While attention focuses on congressional action on the Bush tax cuts, another tax bill is quietly tiptoeing through the Senate. The Senate Finance Committee has reported out the corporate tax extenders bill, a collection of dozens of tax breaks, many targeting industries whose lobbyists have filled campaign larders with cash. These tax breaks all expired at the end of last year, and are on track to be renewed for another year with little debate or scrutiny.
In today's climate of tight budgets and growing public outrage over tax laws that create incentives to move jobs and investments offshore, it is time to permanently close two of the gaping loopholes in the extenders bill which reward that very behavior.
The General Electric offshore tax loophole – known on Capitol Hill as the "Active Financing Exception" – was repealed as part of the 1986 reform efforts to make the tax code fairer. But it came back in 1997 after a fierce lobbying effort led by General Electric as a one-year temporary measure. It has been dutifully renewed six times since.
The U.S. tax code requires companies to count "passive income" from things like financing customer purchases as U.S. income regardless of where in the world these transactions take place. This is because these financial transactions are easy to manipulate and make it look like domestic income is being earned offshore.
The GE offshore tax loophole is, as the official name says, an exception to the rule. It blesses the very sort of manipulations that the tax code seeks to avoid. It is one of the principle reasons General Electric reported an effective tax rate of just 1.8 percent over the last decade, according to Citizens for Tax Justice. When one of our nation's most powerful corporations pays an effective tax rate of less than 2 percent, you know our Treasury has a giant hole in it.
The "Active Financing Exception" is also widely used by banks and is one of the reasons the banking industry has one of the lowest effective tax rates among all industry groups. There is no excuse for extending a loophole that allows banks to pay lower effective tax rates than small businesses and working Americans who bailed out the banking industry.
The Apple offshore tax loophole also creates an exception to the normal tax rules. Known formally inside the Beltway as the "CFC Look-Through Rule", this loophole allows companies like Apple to indefinitely defer payment of taxes on things like patents, royalties and licenses, if earnings from these transactions are passed between offshore entities of the corporation.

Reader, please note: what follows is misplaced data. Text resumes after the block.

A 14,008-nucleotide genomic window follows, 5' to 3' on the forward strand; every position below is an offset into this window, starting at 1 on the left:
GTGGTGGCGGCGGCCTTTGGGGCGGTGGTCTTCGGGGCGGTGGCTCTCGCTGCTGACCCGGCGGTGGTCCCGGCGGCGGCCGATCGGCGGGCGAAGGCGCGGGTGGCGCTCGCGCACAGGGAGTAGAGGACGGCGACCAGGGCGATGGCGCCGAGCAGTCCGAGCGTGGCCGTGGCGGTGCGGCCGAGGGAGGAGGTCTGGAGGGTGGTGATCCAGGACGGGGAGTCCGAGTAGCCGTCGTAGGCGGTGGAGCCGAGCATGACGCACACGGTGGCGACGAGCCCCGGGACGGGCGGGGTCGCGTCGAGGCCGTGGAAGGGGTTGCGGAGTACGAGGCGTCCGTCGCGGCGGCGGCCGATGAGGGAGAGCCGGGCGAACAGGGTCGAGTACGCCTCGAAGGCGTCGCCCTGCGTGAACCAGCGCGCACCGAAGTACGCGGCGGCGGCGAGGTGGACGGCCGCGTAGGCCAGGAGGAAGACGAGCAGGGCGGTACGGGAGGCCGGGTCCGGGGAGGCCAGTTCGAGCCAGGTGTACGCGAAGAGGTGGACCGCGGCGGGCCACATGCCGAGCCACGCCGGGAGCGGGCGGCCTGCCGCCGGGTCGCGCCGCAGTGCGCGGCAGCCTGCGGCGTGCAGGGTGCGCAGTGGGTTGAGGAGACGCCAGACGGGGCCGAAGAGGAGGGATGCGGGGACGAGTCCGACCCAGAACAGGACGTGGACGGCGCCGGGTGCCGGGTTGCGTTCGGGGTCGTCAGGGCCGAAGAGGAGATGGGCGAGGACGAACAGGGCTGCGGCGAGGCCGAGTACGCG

When a consumer purchases a song recorded by an American artist in a Los Angeles studio from iTunes, that transaction most likely is booked in Ireland, before the funds make their way to another tax haven country like Luxembourg after a brief stop in The Netherlands. This loophole allows Apple to have amassed more than $23 billion in offshore accounts, all of which is untaxed in the U.S.
Technology and pharmaceutical companies commonly use this loophole to strip earnings from their domestic operations and through accounting acrobatics shift them to offshore subsidiaries where the "foreign profits" are free from U.S. taxation.
These two loopholes alone cost the U.S. Treasury more than $5 billion a year. To put that amount in perspective, it's more than the budget of the Small Business Administration.
These loopholes distort the playing field between multinational corporations and small businesses. When big corporations dodge their taxes, it gives them a competitive advantage over small businesses and undermines our economy. Ninety-one percent of small business owners said that U.S. multinational corporations using accounting loopholes to shift U.S. profits offshore is a problem in a recent national survey. Moreover, 75 percent said their businesses are personally harmed when big corporations use loopholes to avoid taxes.
It's never right to give tax giveaways to prosperous corporations that reward them for using clever accounting gimmicks to ship jobs and investments offshore. It's even more irresponsible at a time when millions of Americans need jobs and we are cutting government budgets for education, public safety, transportation infrastructure, research and other services and investments we need for a strong economy.
It's time to end the exceptions, close the loopholes and have big corporations pay their fair share.
Scott Klinger is the Tax Policy Director of Business for Shared Prosperity